The included deployment targets will ask Apache to generate a self signed
certificate. While useful for testing, this must not be used for production
For production deployments, you should include the "real" SSL certificate key
pair in the apache charm configuration.
The config/landscape-deployments.yaml deployer configuration file has several
deployment targets available:
Targets that start with an underscore should be ignored as they are used
internally only. Your choice of target should be made taking into consideration
the scaling options available for each one and existing resources in your
The "landscape" target is a good compromise between scalability and resource
usage. This deployment will give you 6 units (plus the bootstrap node):
* single database server, acting as master
* one landscape message server unit, responsible for managing the computers
you have registered with landscape
* one other landscape unit which hosts the other less resource-intensive
* apache, haproxy and rabbitmq-server each in its own unit
There are three common scaling out options for this deployment:
* if you need Landscape to handle more computers, add another landscape-msg
* if you need to allow more concurrent access for administrators, add another
* add another database unit if you want database replication. The replication
configuration happens automatically.
The landscape-max target spreads out almost all of the Landscape services into
their own units and there are a few of other changes too:
* you get two database units, deployed with replication enabled
* you get juju-gui (not necessary, of course, but nice for a visualization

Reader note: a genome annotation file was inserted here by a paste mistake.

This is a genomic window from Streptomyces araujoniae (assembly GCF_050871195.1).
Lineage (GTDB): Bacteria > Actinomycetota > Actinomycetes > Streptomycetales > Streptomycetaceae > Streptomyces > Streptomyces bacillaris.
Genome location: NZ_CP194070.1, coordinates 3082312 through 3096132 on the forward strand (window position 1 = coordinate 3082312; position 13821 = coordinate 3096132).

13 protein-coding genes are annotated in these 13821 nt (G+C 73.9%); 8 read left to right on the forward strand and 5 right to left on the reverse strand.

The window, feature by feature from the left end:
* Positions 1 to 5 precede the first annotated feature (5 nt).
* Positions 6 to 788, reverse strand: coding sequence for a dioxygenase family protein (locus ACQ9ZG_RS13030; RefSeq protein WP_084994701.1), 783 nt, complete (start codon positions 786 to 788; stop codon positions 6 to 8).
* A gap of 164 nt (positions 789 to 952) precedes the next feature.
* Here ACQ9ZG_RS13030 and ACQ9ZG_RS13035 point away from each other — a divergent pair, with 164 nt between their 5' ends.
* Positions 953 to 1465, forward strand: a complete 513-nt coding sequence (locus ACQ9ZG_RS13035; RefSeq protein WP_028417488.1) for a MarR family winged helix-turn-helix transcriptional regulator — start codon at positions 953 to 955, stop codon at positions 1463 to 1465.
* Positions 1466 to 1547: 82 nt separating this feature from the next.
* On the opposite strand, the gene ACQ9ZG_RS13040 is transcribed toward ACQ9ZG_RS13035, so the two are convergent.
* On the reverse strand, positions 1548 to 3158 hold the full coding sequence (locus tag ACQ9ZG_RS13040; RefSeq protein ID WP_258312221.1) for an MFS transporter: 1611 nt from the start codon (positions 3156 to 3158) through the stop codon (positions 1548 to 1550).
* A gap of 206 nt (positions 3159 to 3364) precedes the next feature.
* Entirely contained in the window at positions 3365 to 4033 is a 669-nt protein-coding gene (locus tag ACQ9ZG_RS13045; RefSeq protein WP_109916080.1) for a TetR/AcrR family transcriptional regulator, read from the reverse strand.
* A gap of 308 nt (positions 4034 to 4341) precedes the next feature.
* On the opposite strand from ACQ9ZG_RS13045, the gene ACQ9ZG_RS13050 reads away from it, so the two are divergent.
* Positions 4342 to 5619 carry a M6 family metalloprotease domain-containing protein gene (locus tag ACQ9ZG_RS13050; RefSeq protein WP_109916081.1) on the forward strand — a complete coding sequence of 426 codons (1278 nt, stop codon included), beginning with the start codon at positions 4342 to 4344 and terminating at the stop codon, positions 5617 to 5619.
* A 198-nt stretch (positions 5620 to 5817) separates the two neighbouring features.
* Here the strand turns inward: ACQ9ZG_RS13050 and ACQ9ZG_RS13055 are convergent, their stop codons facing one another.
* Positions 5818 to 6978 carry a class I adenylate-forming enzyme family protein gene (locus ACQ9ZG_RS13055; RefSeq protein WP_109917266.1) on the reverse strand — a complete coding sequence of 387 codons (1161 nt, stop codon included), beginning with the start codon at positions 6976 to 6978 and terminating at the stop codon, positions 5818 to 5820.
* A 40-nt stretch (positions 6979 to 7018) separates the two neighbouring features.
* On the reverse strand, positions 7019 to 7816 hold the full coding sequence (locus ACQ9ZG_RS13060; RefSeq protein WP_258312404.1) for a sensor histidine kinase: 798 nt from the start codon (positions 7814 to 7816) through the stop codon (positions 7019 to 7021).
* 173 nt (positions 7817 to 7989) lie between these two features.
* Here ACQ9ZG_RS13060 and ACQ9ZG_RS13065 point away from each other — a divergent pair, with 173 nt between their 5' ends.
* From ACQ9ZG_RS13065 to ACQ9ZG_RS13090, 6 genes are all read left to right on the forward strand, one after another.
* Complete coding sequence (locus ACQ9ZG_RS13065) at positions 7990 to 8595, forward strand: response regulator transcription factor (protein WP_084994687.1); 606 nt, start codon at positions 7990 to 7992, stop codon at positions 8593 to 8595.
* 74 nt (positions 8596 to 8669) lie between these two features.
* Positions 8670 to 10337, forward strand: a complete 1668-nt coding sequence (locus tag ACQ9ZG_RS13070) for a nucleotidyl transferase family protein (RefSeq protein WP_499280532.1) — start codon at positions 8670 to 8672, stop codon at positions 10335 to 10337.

of this more complex deployment)
* landscape is separated into four services:
* landscape-app: contains the app server, which is the part that serves
up what you see in your browser
* landscape-ping: the ping server is used to speed up exchanges between
registered computers and the message server
* landscape-msg: handles the exchanges between landscape and the
* rabbitmq-server, apache and haproxy remain unchanged
The scaling options for the max deployment target are very flexible. You can
add more units of each of the landscape services depending on your needs.
If you are using juju backed by the MAAS provider, and have big enough
machines registered with MAAS, you can try out the dense targets:
These two targets behave like their "landscape" and "landscape-max"
counterparts, but everything is deployed into the bootstrap node using LXC.
The reason it only works with MAAS for now is that MAAS is the only provider so
far that can offer external network connectivity to units deployed into LXC.
The dense targets are most useful for testing and demonstration purposes.
You can customize the Landscape deployment quite a lot. Via the "services"
charm config option you can select exactly which landscape services (or
processes) you want running where, and also how many copies per unit. Look at
the config.yaml file for details on how to use this option.
The Landscape charm is fairly well unit tested and new code changes
should be submitted with unit tests. You can run them like this:
$ sudo apt-get install python-twisted-core
$ make test
This charm makes use of juju-deployer and the charm-tools package to enable
end-to-end integration testing. This is how you proceed with running
# Make sure your JUJU_ENV is *not* bootstraped, and:
$ sudo apt-get install python-pyscopg2 python-mocker python-psutil
$ JUJU_ENV=<env> make integration-test